Kilimanjaro - Which way to the summit?
Exodus Product Director and veteran Kili climber Jim Eite takes us to the summit of Mt. Kilimanjaro – but which route would he recommend?
On most mountains the only way is up, but on Kili (and yes I have climbed it so I can call it Kili), you have a choice! Unfortunately it’s just a question of which way up, but it's still a choice!
Over my past ten years at Exodus, I believe that we have stayed well and truly at the forefront of treks on Kilimanjaro. We were one of the first companies to start offering the beautiful Rongai Route and now in 2008 we are the first to introduce a pioneering new nine-day climb, ascending via the Northern Circuit. So, with so much choice, which way to the summit is best for you?
In some books this route is also called ‘Nale Moru’ or ‘Liotokitok’ but most now use the name Rongai. Although some companies offer it as a five-day trek, this in my opinion is not giving climbers the best option on Rongai. The five-day route gives little time to acclimatize, and bypasses Mawenzi, one of the three volcanoes that make up Kilimanjaro.
Mawenzi is a jagged peak, formed when the volcanic cone eroded away leaving a volcanic plug jutting out of its surroundings. Generally unclimbed now due to dangerous loose rock, it forms a spectacular backdrop to the third night on the six-day Rongai Route climb – the night that’s missed out on a five-day climb! The six-day climb is an ideal way up for those who are either not so confident at altitude, or unsure of their physical fitness. Although the summit day on every route is tough, the prior four days trekking on Rongai are not, and if you acclimatize well this is an ideal option.
Like Rongai, the Shira Route traverses the mountain, ascending and descending different ways. Here the trekking days are longer, but you have eight days to acclimatize. Climbing from the west the route winds its way up onto the Shira plateau, left by the collapse of Shira volcano into a caldera and then filled by lava when Kibo, the third and highest volcano, erupted many years ago.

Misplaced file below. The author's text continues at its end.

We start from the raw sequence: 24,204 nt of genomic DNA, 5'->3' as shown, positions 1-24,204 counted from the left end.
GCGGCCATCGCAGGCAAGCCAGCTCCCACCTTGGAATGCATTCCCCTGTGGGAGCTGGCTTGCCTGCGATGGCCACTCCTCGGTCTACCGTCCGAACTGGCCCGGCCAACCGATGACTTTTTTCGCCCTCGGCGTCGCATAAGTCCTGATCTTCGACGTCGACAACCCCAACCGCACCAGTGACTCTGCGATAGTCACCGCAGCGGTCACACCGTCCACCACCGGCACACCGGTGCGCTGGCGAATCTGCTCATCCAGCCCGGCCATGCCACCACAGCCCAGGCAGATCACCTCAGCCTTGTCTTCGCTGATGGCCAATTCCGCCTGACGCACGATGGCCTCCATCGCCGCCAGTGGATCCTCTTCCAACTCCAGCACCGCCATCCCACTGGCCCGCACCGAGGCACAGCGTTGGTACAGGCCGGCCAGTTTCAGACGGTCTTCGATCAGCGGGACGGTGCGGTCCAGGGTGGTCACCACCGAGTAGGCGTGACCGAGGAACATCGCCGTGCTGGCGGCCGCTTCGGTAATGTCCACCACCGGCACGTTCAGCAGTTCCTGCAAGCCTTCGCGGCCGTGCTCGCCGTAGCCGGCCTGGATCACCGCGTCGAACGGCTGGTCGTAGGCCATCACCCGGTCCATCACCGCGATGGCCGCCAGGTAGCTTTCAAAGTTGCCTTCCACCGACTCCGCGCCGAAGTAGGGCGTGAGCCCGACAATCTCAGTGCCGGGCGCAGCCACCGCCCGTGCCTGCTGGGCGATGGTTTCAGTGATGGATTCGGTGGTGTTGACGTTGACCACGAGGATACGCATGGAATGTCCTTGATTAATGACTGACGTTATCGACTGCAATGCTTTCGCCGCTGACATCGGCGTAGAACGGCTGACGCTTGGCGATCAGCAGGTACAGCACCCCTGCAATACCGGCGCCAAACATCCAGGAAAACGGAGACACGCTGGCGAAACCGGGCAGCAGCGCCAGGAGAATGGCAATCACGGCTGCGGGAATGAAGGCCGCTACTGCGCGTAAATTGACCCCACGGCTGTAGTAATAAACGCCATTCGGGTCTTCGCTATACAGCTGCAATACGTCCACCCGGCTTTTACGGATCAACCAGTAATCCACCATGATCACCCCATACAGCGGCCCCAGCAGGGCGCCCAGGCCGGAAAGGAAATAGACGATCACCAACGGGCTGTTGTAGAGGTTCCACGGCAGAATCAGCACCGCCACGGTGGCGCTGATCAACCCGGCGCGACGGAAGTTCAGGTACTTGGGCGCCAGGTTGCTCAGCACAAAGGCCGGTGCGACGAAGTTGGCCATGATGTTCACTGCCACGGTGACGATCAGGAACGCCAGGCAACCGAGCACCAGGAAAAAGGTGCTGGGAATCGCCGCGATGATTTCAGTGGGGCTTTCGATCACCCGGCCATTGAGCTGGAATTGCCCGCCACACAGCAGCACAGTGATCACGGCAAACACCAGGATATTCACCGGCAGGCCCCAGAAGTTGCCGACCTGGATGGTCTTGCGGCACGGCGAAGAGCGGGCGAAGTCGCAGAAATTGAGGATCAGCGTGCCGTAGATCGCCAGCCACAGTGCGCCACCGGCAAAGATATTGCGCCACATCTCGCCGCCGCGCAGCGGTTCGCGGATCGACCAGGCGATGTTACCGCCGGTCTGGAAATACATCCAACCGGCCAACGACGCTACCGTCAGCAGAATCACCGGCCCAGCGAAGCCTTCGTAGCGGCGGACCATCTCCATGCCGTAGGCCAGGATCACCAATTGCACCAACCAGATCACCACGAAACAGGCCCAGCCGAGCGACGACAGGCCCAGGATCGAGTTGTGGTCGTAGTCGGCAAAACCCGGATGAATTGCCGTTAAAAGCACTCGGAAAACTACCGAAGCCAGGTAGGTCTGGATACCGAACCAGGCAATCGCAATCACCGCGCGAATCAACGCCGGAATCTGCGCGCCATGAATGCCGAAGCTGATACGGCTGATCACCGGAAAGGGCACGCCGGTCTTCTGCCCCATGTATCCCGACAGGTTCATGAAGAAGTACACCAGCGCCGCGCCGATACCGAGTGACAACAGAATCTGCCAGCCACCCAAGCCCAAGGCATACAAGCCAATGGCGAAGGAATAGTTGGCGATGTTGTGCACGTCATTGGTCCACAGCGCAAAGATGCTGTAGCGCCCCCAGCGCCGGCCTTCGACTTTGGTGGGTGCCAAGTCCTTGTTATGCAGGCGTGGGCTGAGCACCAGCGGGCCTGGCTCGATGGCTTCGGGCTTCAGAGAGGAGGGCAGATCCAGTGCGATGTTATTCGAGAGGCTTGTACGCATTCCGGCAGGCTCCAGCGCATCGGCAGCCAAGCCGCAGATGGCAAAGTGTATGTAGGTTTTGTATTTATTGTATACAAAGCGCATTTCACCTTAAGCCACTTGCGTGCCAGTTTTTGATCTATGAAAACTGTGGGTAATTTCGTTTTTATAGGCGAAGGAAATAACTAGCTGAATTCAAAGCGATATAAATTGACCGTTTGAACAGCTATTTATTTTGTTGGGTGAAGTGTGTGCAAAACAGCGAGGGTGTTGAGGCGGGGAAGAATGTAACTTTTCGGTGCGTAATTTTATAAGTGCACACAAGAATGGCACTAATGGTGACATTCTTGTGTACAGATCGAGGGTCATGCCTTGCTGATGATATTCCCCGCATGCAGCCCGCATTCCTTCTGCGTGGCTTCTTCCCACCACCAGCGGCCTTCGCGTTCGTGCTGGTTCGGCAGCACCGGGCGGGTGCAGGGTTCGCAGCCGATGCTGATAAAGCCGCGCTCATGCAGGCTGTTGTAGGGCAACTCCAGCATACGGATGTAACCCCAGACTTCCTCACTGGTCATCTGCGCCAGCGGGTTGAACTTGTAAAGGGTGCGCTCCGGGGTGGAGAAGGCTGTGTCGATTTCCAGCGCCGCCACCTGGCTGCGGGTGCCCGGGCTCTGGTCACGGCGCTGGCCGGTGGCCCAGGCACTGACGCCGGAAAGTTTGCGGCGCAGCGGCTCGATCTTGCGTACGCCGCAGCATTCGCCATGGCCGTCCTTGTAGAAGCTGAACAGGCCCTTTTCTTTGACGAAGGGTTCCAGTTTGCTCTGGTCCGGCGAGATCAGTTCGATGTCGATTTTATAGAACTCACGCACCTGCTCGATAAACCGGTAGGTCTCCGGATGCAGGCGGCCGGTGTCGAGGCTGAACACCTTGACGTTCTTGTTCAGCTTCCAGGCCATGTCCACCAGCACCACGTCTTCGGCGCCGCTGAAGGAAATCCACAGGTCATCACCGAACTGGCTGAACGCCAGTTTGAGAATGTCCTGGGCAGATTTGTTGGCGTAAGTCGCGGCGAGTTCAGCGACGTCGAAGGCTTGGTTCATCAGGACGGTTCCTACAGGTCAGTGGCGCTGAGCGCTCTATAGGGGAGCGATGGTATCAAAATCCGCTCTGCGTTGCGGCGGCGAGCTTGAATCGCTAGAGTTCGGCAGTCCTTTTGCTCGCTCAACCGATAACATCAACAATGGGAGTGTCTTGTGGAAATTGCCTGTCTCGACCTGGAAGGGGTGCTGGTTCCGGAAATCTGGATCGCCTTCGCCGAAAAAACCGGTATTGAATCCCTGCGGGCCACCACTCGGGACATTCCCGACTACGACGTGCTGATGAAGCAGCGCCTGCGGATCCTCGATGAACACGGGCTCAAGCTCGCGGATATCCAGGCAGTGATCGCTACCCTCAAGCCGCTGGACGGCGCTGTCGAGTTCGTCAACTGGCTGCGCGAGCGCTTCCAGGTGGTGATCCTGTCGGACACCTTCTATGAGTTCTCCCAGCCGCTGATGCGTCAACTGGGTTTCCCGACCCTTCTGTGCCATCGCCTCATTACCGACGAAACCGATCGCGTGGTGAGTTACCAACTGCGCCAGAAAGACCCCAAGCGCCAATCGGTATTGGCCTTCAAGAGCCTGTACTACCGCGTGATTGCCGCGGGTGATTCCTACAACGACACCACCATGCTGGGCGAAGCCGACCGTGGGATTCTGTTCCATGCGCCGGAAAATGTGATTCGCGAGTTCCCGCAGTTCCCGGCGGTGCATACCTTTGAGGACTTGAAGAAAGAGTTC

This route is the ideal trek for those who are confident trekking for eight consecutive days, but maybe not so experienced at altitude. The extra two days allows time to acclimatize, before heading to the summit from Barafu. Again the summit day is tough – a 12-hour day, climbing and descending well over a 1000m in altitude.
The Northern Circuit
The Northern Circuit is new to Exodus, and new to me. Although I’ve walked much of the track, I’m sorry to say that after over 40 climbs this is the route that I haven’t yet trekked. It climbs from the north before winding anti-clockwise, traversing below glaciers and ice fields to Barafu and the summit attempt.
This route is ideal for someone who wants something different! It’s nine days on Africa’s highest mountain, it gives time to acclimatize, but also involves those extra nights in a tent! Although we try and make camping as comfortable as possible on all treks - carrying tables, chairs and spacious two-person tents, providing three-course dinners and hot lunches, and dishing out plenty of warm washing water - those extra nights camping aren’t for everyone.
On all routes the summit day is tough, and your fitness – both mental and physical - will be tested. The altitude gain, and distance, is similar to that of ascending Ben Nevis but with 50% of the oxygen! For those who haven’t trekked at altitude it is hard to imagine the effect of this, but I can assure you it makes it hard.
Prior to your trek, improving your cardio vascular fitness will help, as your body will be more efficient at getting oxygen round your system, but there is little that can help you prepare for altitude. If I was you (and I’ll be getting back in shape to climb Kili with a special group on the Northern Circuit early next year (departure date: Mon 12 Jan - Sat 24 Jan 09) in aid of our porter school), I’d get some fitness training in now. When you get there, listen to your guides and body as you start to experience what a lack of oxygen can do to you.
Why do we avoid Marangu and Machame?
So when we offer the three best routes on the mountain, why should we want to include the crowded Marangu and Machame trails offered by many non-specialist trekking operators? Over our 34-years of operating we have acquired the knowledge and experience to pioneer new routes and to provide our clients with the best treks possible. So stop considering a slog through Machame Forest or the motorway that’s Marangu, and pull on your boots on Shira, Rongai or the Northern Circuit for the climb of your life!
Make your 2013 resolution now and join exodus for a Kilimanjaro trek.